Red, felt, miter-shaped hat with lateral flaps that terminate in gold-colored tassles. An internal wood frame sewn inot the central "spine" of the hat keeps its peaked shape. Two figures are delicately embroidered with yellow thread, one on each side of the hat. The figre on its left resembles a lizard with a small round head and long tail. The figure on the right is human and appears to be wearing a costume. A narrow strip of green fabric covers the extermal, central spine or seam of the hat. The hat's interior is green.
Peaked or “miter-style” hats are found in many parts of west Africa. This hat is of undetermined origin and might best be viewed as a visual document of aesthetic mixing between several different cultural groups. Its color and shape suggest it may haven been inspired by a type known in the Mande language as bambada, or crocodile’s mouth, named for the lateral tapers that resemble the open jaws of a crocodile, which was worn by warriors of the Mande-speaking groups from the western Sahel. The fine stitch work and design resembles that of Manding embroiderers, whose designs can be found on garments throughout the region. The hat also resembles a style worn by men in western Cameroon, which was strongly influenced by Hausa fashions brought by traders from northern Nigeria in the late 19th century.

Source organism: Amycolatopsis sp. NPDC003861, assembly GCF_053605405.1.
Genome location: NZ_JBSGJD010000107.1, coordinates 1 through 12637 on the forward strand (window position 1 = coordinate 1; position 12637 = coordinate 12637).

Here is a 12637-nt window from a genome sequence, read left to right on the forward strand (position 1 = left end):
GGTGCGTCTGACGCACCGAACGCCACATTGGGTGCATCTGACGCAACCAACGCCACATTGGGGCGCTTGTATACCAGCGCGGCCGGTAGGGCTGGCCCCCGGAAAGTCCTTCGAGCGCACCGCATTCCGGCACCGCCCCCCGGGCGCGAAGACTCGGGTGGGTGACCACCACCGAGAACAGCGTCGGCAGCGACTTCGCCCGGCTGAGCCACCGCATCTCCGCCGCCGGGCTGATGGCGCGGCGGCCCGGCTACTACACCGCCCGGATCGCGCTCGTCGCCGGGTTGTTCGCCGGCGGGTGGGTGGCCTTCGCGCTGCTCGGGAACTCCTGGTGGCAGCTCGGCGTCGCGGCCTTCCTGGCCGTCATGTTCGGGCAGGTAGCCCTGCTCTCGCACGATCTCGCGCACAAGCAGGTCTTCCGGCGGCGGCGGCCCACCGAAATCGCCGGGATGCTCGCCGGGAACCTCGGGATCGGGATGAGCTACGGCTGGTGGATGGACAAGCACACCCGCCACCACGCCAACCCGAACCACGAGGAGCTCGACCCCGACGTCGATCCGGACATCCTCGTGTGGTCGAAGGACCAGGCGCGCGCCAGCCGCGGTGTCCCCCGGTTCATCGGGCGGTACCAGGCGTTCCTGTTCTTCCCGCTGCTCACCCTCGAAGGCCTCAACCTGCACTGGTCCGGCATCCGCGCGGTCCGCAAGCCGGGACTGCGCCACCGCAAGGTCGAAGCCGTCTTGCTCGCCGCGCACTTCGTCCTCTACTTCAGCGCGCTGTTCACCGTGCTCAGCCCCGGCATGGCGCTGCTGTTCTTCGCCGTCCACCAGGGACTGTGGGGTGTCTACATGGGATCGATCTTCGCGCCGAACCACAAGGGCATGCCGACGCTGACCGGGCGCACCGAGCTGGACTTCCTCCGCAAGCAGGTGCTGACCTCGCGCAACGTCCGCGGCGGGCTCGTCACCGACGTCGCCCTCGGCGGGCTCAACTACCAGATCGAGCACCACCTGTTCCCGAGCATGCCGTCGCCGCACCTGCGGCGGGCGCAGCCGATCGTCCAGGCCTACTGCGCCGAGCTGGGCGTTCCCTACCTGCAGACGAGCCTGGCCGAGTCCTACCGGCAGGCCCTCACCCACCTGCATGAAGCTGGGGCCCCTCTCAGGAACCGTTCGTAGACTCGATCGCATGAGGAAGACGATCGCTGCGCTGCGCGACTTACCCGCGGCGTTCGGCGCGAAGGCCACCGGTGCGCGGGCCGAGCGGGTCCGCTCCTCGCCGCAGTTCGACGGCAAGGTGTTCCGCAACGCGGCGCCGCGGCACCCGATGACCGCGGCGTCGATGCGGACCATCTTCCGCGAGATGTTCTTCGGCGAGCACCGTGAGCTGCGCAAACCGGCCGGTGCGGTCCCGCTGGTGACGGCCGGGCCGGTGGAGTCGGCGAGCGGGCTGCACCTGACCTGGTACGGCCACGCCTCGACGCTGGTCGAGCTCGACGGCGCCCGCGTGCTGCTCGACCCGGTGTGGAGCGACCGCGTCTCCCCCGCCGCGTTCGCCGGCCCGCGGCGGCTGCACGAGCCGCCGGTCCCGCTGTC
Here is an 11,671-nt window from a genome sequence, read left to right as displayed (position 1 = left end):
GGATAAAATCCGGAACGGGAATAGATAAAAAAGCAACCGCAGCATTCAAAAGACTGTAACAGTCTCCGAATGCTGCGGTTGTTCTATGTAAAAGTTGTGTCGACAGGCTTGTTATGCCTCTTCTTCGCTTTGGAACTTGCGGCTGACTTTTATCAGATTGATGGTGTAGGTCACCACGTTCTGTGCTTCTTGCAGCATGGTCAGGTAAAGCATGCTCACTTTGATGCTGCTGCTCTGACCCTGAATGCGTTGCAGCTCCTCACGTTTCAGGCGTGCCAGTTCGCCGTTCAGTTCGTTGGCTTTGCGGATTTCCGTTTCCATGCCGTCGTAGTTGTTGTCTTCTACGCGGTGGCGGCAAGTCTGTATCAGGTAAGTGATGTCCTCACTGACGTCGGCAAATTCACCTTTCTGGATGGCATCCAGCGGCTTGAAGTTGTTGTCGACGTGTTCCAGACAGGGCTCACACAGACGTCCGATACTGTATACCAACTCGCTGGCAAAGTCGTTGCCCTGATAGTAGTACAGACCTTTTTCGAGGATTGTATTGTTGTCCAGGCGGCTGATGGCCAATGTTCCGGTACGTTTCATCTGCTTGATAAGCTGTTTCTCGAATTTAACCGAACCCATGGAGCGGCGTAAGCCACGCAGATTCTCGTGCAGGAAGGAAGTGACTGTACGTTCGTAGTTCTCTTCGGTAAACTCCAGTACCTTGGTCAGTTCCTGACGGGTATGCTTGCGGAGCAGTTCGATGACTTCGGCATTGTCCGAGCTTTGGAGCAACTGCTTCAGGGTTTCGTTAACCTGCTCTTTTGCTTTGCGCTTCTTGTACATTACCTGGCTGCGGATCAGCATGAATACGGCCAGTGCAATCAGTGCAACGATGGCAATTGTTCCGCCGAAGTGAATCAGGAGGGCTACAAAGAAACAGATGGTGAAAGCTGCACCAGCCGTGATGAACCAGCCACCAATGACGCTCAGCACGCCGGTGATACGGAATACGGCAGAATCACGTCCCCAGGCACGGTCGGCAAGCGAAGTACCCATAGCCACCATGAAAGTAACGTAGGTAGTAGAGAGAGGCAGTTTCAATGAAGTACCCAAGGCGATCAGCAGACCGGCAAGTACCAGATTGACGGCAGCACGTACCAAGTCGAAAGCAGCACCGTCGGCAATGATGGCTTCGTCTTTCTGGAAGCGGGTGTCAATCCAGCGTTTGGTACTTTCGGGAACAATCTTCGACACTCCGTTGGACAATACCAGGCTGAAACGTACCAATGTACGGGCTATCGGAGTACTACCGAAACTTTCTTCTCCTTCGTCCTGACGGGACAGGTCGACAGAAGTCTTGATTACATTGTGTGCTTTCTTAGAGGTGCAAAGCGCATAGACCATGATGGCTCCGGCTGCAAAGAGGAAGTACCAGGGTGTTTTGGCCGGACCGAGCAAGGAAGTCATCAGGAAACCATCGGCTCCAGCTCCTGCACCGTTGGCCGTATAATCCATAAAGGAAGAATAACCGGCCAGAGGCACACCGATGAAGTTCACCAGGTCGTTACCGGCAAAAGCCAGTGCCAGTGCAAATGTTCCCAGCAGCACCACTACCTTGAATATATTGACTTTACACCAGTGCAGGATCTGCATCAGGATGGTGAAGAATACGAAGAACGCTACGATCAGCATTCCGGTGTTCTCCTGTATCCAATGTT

Face mask embroidered extensively wtih glass beads. Two long panels hang down the front and back of the wearer. Humanoid face at top has two round eye holes allowing the wearer to see, a strip of fabric for nose and open, upturned mouth. Ears are protruding disks attached on either side of the face . Top of the head is covered with small, corklike knobs covered with black cloth. The beadwork is predominantly green, with intricate, scallop-shaped patterns along edge of panels, and vertical, star-like patterns filling center of the panels. Interior of panels is lined with damask.
Stylized images of the elephant abound in the pageantry that surrounded Bamileke kings and men of distinction. The elephant masquerade was danced by members of powerful men’s regulatory societies that oversaw the ritual and judicial affairs of the kingdom. Performed at royal festivals and funerals, these masks honored the authority of leadership and the transcendental forces of the forest.
Miter-shaped hat with double layer of fabric made from whorls of light-colored cotton applique on dark green velveteen ground. Sides of hat terminate in red tassels. Front edge of hat is trimmed with red fabric.
In the Grassfields region of western Cameroon, his type of hat was reserved for chiefs and elders to denote their authority. Its style of appliqué is influenced by Hausa aesthetic ideas.